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article imageReleasing goldfish into waterways poses environmental risk

By Tim Sandle     Jun 7, 2017 in Environment
Many people keep pet goldfish, either in tanks or ponds. One problem is that goldfish can become quite large and this leads to many being released into waterways. This practice has an ecological impact.
Environmental experts are requesting that those who keep goldfish look after then until the fish die, rather than releasing the fish into public waterways. This is because, in countries like the U.S., goldfish are an invasive species. Such is the extent of the practice that goldfish are having a negative impact on the natural ecosystem.
Goldfish are very efficient at adapting to new environments. The practice of releasing goldfish into ponds or streams invariably leads to the goldfish becoming the dominant species, Popular Science reports. The fish can grow to a very large size (a typical size of a wild goldfish is 2 kilograms) and they can also multiply readily, which can lead to a food shortage of the fish naturally expected to be present in the waterway. This leads to an imbalance of the aquatic ecosystem.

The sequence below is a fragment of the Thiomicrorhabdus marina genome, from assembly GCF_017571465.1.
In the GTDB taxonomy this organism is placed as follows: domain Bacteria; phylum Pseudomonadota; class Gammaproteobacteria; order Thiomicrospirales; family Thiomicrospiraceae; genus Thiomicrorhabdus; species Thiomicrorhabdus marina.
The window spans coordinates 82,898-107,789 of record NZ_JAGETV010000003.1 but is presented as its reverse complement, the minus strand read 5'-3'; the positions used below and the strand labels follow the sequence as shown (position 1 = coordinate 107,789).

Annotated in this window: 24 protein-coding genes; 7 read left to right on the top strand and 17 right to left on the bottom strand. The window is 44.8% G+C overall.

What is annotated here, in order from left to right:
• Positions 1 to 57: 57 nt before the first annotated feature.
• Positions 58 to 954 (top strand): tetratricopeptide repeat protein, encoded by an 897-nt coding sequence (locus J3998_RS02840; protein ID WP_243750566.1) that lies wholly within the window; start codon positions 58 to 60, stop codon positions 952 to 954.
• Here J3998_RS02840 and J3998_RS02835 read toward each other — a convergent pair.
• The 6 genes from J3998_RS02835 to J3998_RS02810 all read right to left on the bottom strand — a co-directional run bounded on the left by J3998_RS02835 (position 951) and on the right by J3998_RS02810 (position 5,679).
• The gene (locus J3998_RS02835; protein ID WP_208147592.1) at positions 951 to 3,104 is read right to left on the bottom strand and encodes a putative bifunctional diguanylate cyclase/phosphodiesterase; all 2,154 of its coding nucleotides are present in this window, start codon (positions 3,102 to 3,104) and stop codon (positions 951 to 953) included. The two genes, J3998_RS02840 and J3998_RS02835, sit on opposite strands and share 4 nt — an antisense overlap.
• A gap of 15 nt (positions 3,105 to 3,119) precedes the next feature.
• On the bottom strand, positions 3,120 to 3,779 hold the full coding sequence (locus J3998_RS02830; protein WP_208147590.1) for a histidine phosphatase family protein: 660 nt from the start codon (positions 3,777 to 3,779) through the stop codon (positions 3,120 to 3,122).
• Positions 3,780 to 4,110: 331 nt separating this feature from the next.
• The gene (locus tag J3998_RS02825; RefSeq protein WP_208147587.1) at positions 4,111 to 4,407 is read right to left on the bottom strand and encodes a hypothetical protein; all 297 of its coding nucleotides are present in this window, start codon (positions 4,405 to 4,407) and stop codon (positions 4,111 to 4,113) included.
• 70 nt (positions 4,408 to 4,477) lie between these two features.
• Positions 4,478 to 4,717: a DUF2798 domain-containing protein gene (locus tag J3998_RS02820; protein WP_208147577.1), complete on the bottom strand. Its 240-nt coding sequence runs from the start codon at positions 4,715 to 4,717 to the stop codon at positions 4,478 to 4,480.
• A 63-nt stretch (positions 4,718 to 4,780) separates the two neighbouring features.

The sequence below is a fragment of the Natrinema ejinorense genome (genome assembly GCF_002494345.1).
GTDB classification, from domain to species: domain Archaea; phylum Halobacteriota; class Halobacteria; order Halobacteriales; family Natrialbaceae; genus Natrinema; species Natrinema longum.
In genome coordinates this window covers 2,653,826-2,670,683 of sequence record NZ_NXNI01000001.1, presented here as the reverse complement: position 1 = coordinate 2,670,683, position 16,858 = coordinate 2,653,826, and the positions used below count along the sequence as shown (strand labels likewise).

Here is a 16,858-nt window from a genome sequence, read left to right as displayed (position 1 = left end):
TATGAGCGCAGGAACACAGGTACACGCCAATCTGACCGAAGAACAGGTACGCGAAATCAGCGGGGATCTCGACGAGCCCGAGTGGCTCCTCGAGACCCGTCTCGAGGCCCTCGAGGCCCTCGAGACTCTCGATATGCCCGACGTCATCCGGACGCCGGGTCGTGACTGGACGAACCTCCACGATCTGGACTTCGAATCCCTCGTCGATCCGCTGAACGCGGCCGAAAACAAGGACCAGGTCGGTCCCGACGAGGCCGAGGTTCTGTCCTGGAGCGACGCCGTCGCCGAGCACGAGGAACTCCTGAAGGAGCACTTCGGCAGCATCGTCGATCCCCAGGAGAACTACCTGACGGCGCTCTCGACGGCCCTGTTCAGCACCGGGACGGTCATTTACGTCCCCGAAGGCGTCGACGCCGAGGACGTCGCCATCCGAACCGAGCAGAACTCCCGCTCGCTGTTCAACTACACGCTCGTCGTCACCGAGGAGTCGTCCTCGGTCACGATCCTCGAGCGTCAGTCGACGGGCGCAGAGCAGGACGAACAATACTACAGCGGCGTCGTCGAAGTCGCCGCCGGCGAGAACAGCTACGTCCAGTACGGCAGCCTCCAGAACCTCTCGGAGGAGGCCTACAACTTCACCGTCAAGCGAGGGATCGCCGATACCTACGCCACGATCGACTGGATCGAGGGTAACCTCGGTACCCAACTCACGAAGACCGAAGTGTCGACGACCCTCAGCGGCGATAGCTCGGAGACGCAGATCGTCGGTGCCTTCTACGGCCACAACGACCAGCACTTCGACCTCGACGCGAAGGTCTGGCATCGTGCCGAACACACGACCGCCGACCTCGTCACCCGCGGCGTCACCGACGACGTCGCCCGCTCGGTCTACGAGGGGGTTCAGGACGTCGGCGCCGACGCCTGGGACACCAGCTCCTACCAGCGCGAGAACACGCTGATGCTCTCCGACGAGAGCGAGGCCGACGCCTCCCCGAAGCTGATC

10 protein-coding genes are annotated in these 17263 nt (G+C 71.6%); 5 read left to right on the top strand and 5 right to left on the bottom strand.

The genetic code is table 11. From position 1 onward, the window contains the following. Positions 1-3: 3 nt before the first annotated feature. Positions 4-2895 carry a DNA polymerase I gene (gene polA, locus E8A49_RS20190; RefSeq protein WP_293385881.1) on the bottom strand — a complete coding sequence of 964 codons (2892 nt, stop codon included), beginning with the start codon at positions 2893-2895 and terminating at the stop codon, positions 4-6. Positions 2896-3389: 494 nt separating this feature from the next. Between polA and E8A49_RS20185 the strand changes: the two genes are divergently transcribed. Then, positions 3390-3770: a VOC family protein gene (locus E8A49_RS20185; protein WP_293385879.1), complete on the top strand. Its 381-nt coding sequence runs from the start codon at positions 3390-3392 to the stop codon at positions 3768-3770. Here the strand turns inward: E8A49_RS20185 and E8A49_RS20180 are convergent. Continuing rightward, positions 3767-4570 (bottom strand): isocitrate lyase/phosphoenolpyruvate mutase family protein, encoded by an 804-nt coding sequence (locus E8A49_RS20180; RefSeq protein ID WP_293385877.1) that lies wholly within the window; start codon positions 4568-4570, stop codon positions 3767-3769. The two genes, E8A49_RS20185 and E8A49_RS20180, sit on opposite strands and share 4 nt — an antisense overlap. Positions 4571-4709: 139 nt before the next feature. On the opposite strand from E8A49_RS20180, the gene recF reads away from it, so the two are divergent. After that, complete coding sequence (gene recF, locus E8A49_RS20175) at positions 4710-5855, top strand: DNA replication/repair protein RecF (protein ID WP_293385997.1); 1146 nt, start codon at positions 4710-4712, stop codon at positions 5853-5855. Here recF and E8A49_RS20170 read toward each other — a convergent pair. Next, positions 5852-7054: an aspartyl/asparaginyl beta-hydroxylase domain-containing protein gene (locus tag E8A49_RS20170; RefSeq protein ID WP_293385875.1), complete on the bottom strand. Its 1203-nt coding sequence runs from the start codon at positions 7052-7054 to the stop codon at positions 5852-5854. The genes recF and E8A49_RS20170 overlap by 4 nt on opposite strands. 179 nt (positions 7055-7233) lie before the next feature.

Goldfish can also be predatory and they will eat the eggs of other fish, which again affects the balance of fish varieties through a reduction in the reproduction rate of indigenous fish. Furthermore, according to Laboratory Roots, wild goldfish behave much like carp, stirring up the natural sediments that make up the floor of a body of water as they swim close to it. The net result of this is to contaminate the surrounding water in the process. This makes it harder for native fish to survive.
In a recent interview, Dr. Sara Thompson, Lake Erie Unit Manager for the Michigan DNR fisheries division expands on this, noting: “It means they’re taking up all of the resources of fish that should be there. Only one or two native fish were found in that stretch.” DNR has had to remove hundreds of pounds of goldfish from waterways. In the Michigan state alone there could be up to 8,000 goldfish weighing as much as 450 pounds in major water sources.
Based on this the conservationist is calling on stricter laws to be in place to stop the dumping of pet goldfish into common waterways.
Many of the risks of releasing goldfish are described in the journal Ecology of Freshwater Fish. The article is titled “First evidence of spawning migration by goldfish (Carassius auratus); implications for control of a globally invasive species.”
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